But it’s also (among other things) made us work around the clock (well, in the US anyway), and created whole new areas of interaction etiquete that is as of yet, still being defined. And don’t get me started on online dating.

I suppose to many people it does indeed feel like it is moving too rapidly (with the resulting frankensteinish stories on the news, today it’s “PASTOR SAYS FACEBOOK IS THE GATEWAY TO SIN!!! – crikey), but I keep returning to my core assertion, though, which is less flamboyantly sexy than many other who are predicting all sorts of new societies and seismic level cultural shifts as a result: technology only enables and enhances what we already do. So while I don’t subscribe to the dystopian future where our computer overlords rule us through our dependency on them, I also don’t believe that some huge shift in basic humanity is going to happen as a result.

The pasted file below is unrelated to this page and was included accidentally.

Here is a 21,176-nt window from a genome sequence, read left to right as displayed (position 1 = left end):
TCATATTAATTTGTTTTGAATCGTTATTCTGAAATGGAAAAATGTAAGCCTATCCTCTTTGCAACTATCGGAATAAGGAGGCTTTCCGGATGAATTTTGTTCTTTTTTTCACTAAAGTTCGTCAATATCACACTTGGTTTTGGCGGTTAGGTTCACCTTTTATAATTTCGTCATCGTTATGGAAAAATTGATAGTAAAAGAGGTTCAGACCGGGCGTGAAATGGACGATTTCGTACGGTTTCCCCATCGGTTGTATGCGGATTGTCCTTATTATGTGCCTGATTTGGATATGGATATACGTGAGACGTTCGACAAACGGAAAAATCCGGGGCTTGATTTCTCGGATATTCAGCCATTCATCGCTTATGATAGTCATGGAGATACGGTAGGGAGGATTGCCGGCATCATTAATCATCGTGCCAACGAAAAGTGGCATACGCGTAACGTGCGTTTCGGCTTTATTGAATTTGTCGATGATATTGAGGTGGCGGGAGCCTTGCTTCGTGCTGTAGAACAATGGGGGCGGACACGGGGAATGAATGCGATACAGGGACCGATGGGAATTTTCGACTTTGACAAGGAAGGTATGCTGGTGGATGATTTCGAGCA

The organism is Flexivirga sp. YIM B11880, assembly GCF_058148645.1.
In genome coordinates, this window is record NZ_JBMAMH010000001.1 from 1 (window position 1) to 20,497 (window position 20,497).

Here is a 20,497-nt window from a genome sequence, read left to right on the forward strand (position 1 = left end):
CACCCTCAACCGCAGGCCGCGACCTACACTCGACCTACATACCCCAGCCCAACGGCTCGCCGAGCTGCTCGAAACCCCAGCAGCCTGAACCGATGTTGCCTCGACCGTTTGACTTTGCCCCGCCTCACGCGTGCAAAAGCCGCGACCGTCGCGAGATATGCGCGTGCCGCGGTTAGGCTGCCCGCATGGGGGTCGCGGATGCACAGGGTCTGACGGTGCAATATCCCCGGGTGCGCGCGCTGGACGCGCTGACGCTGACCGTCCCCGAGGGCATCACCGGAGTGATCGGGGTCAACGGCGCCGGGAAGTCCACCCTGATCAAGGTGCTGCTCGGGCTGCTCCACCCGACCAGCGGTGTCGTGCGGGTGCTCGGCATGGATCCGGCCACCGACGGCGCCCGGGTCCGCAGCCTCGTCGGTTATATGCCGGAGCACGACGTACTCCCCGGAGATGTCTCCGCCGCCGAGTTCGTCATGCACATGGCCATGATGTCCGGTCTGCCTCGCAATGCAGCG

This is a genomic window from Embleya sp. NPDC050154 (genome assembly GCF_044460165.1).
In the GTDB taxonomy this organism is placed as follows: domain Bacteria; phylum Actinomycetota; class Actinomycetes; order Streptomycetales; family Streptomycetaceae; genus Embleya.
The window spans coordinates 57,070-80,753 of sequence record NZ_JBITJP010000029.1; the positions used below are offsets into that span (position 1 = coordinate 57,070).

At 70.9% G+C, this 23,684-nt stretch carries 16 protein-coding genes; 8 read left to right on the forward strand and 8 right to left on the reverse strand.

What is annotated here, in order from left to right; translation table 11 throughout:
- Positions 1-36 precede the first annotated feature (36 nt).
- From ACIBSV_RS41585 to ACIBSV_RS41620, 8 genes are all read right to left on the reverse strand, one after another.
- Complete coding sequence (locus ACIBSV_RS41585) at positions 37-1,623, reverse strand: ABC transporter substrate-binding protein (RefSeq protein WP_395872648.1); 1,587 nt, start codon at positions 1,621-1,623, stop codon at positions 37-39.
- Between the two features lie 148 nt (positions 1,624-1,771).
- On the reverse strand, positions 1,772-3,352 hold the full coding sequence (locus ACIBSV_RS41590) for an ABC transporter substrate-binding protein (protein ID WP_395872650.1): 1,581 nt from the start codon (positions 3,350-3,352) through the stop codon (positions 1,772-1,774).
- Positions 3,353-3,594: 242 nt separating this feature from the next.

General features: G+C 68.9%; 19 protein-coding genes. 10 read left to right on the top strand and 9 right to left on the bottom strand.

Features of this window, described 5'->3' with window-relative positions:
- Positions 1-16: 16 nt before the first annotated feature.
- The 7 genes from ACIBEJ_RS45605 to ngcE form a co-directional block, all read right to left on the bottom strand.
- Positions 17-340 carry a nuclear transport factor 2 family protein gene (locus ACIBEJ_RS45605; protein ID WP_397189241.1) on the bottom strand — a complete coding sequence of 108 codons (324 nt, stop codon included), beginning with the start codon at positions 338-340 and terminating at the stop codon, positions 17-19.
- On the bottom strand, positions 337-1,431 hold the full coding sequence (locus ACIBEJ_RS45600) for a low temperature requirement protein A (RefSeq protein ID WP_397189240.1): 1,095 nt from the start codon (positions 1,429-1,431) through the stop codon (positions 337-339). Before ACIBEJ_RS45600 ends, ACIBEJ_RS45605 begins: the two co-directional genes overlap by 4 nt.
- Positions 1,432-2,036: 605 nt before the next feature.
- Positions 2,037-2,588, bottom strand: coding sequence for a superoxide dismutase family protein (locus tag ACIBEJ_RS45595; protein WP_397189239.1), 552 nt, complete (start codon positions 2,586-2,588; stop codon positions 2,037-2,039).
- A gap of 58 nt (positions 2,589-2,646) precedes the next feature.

I see one of two potential paths. Either:

  1. The impact of perceived rapid changes in culture will create a pendulum swing back to the uber conservative, as people retreat to comfort zones; I mean a serious Luddite movement, complete with agricultural faith-based communities and prairie dresses (god help, and excuse that pun). Rejection of modern life in full flower.      …or…
  2. People will embrace technological changes as they become an increasingly invisible driver of their every day experiences, not forcing any cataclysmic reaction whatsoever. And in a generation or so, the “fast pace” (ubiquitous, instant connectivity) will be all they’ve ever known – eliminating the desire to “return to a simpler life”

My guess is some will go one way, some others. There’s never one recipe for all personalities. Those who crave routine, tradition, and fear change will retreat. The others will continues to embrace the double edged benefits of our brave new world.